Hunger strikes are the only weapon these prisoners have left. Legal avenues are closed (ici la traduciton littérale ne signifie rien, "les avenues légales sont fermées", je traduirais par : les voies légales sont inappropriées). Communication with the outside world, even with family members, is so restricted as to be meaningless (au point de n'avoir plus aucun sens). Possessions — paper and pencil, reading matter (de quoi lire), photos of family members, even hand-drawn pictures — are removed. (They could contain coded messages between gang members, we are told (nous dit-on), or their loss may persuade the inmates to snitch (moucharder)  when every other deprivation has failed.)

The poverty of our criminological theorizing is reflected in the official response to the hunger strike. Now refusing to eat is regarded as a threat, too. Authorities are considering (envisagent) force-feeding (gavage). It is likely it will be carried out (mis en oeuvre) — as it has been, and possibly still continues to be — at Guantánamo (in possible violation of international law) and in an evil caricature (mauvaise carricature) of medical care.

 

In the summer of 1996, I visited two “special management units” at the Arizona State Prison Complex in Florence. A warden boasted (un gardien revendiquait) that one of the units was the model for Pelican Bay. He led me down the corridors on impeccably clean floors (m'ai laissé dambuler les couloirs aux sols impeccablement propres). There was no paint on the concrete (béton) walls. Although the corridors had skylights (lucarnes), the cells had no windows. Nothing inside could be moved or removed. The cells contained only a poured (coulé) concrete bed, a stainless steel mirror (mirroir d'acier inoxydable), a sink (évier) and a toilet. Inmates had no human contact, except when handcuffed (menottés) or chained to leave their cells or during the often brutal cell extractions. A small place for exercise, called the “dog pen,” with cement floors and walls, so high they could see nothing but the sky, provided (procurant)  the only access to fresh air.

 

Later, an inmate wrote to me, confessing to a shame made palpable and real: “If they only touch you when you’re at the end of a chain, then they can’t see you as anything but a dog. Now I can’t see my face in the mirror. I’ve lost my skin. I can’t feel my mind.”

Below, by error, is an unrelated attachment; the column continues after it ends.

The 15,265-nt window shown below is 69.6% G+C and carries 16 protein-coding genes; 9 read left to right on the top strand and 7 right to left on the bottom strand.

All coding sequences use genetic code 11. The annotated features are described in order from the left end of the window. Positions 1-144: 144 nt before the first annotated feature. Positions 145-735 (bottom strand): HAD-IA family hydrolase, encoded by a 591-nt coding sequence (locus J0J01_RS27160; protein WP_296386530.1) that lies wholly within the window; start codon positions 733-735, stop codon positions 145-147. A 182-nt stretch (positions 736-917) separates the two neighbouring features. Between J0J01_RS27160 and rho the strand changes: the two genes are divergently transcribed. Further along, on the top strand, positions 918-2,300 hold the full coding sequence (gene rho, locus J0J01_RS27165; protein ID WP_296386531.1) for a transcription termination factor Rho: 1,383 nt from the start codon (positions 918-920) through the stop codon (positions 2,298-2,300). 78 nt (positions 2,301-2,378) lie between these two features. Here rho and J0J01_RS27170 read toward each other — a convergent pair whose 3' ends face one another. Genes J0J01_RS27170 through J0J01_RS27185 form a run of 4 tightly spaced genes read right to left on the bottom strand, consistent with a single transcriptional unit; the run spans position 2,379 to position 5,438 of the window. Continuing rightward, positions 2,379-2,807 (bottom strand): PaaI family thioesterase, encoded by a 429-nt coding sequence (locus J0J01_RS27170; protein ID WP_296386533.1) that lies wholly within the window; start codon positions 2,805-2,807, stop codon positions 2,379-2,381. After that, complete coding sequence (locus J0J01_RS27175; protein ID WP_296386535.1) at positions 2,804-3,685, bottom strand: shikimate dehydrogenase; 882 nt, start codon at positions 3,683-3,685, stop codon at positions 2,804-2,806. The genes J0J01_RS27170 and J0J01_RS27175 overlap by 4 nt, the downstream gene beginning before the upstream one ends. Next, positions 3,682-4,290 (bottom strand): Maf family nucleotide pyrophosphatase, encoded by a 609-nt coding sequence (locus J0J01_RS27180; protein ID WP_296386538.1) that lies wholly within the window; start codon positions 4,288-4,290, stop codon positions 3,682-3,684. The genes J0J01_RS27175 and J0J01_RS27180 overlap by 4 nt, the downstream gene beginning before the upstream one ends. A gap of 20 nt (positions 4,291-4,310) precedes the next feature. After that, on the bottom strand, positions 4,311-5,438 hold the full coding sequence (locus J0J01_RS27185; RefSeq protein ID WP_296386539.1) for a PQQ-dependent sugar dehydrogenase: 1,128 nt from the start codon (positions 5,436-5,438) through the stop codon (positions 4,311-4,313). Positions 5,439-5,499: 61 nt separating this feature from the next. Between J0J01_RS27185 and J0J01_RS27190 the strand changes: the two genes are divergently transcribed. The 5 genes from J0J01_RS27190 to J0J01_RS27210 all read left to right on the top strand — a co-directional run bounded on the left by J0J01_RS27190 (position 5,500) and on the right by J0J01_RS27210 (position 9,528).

Traduction à suivre...

Do we find our ethics (Où se trouve notre éthique) by forcing prisoners to live in what Judge Henderson described as the setting (le cadre) of “senseless suffering (douleur insensée)” and “wretched misery (souffrance misérable)”? Maybe our reaction to hunger strikes should involve some self-reflection. Not allowing inmates to choose death as an escape from a murderous fate or as a protest against continued degradation depends, as we will see when doctors come to make their judgment calls, on the skilled manipulation of techniques that are indistinguishable from torture. Maybe one way to react to prisoners whose only reaction to bestial treatment is to starve themselves to death might be to do the unthinkable — to treat them like human beings.

Colin Dayan, a professor of English at Vanderbilt University, is the author of “The Law Is a White Dog: How Legal Rituals Make and Unmake Persons.”

 

Texte tiré du New York Times  

 

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  • Thomas Bonne
Titulaire d'un Master administration de l'entreprise, d'une licence de droit public 
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  • Thomas Bonne Titulaire d'un Master administration de l'entreprise, d'une licence de droit public Lauréat des concours administratif de rédacteur territorial 2011 et d'attaché territorial 2012 et Inspecteur des finances publiques